Montreal Gazette, 10 October 1843, page 2

The present system of Emigration to this country is, in many respects, a most wretched one. We have lately seen in the Emigrant Sheds in this city a poor Irish family who were transported to Canada by their Landlord, to get rid of them; and whose case, we suspect is not a solitary one. This man, whose appearance is respectable, says that he held a small farm in Ireland, which he was compelled to leave, as the proprietor wished to join his and several small holdings together, with the view of enlarging his farms. His passage and that of his family to this country were paid by his landlord, and each of them were given seven shillings each on being landed at Quebec. Here were these poor people left in a strange country, at the beginning of a long winter, with only a few shillings in their pockets; which might provide them with food and lodgings for a few days, after which they might starve! The landlord who got rid of this family in such a cruel manner appears to us to be a thorough miscreant and ought to be exposed; and when we further add that this poor immigrant is nearly blind, the conduct of his unnatural exporter is the more reprehensible. The unfortunate man and his family, too, are suffering from sickness, brought on by exposure and want.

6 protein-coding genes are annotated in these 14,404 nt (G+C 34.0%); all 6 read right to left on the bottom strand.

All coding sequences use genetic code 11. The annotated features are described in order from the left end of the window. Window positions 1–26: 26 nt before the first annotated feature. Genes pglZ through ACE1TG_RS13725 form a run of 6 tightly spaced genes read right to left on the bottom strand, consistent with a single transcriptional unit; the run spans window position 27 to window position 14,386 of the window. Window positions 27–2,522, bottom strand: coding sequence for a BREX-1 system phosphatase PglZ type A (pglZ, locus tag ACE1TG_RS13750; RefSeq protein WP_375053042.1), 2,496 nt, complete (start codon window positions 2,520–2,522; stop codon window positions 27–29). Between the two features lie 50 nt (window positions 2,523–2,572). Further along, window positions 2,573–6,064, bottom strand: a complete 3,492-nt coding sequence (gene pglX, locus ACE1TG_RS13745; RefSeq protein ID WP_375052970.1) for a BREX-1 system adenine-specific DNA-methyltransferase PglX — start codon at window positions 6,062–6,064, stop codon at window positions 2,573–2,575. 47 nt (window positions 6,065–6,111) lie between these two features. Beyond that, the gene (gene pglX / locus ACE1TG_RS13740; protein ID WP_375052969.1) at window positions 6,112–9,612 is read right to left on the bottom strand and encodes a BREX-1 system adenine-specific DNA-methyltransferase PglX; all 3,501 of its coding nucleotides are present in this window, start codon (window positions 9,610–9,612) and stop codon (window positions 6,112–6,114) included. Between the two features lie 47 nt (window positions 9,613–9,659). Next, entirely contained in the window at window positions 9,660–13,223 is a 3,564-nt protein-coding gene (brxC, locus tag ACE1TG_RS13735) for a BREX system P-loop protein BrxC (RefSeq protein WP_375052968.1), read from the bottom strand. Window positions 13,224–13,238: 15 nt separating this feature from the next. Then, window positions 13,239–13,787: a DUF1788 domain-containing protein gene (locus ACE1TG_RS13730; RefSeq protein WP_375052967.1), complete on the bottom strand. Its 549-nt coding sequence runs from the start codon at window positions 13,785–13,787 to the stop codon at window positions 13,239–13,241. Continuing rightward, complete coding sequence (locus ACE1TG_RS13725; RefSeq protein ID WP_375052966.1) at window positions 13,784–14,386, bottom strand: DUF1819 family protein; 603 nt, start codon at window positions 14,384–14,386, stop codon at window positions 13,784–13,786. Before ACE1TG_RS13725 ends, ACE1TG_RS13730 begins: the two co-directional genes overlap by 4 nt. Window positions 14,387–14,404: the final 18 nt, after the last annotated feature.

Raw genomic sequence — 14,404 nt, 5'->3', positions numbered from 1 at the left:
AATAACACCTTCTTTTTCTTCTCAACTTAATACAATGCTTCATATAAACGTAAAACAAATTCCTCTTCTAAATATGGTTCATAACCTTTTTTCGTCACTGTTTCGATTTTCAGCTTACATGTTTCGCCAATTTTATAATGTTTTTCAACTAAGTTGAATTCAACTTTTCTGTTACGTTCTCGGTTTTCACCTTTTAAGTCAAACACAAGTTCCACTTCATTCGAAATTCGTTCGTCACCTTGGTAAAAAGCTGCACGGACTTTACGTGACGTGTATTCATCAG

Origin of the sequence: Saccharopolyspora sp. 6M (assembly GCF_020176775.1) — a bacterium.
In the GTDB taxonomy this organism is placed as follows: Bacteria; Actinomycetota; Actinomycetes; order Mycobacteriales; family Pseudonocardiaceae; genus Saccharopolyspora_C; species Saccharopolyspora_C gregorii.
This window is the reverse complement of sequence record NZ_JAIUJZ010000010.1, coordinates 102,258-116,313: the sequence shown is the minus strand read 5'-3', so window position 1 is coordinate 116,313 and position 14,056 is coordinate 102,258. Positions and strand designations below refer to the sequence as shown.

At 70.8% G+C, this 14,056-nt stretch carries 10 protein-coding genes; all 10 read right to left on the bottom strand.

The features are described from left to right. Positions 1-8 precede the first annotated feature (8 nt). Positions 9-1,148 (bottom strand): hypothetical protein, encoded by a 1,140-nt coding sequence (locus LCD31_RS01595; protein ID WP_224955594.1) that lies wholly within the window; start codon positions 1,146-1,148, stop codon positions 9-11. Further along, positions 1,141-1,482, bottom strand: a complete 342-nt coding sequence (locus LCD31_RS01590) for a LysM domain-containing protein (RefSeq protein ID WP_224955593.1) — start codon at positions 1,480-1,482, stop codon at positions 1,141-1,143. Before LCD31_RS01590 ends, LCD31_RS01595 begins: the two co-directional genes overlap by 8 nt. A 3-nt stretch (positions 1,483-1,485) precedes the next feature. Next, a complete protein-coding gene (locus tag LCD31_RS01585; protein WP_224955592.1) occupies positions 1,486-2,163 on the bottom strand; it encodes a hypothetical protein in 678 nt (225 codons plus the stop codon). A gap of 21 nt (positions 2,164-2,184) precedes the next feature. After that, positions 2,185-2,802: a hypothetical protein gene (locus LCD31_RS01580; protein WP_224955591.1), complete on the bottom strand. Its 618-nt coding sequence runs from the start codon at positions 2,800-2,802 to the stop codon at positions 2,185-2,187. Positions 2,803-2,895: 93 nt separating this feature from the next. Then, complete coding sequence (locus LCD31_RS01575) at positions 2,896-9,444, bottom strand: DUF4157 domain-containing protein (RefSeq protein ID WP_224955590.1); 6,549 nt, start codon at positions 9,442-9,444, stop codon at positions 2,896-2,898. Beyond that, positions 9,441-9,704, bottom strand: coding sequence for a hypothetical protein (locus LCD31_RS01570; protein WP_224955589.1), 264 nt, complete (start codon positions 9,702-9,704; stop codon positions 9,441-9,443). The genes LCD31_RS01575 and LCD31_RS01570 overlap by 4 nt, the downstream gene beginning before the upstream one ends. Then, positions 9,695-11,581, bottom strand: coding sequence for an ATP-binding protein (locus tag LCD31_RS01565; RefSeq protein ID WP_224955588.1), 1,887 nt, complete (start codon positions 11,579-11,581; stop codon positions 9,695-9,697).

This, however, is the mode of Emigration which some people both here and in England wish to continue. It would be less cruel to shoot the unhappy wretches at once, than to “get rid” of them in such a manner. The following summary of the destitute emigrants whose passages from this city to Upper Canada were aid during the past summer, by the Emigrant agent here, will give some idea of the amount of pauper emigration to the province:

Adults Children Infants
May… 861 410 173 1476 Souls
June… 1590 699 315 2604 “
July… 1273 475 241 2011 “
August… 323 181 112 618 “

The passage paid was 10s for adults; 5s for children; and infants free.

emigrants-mersey

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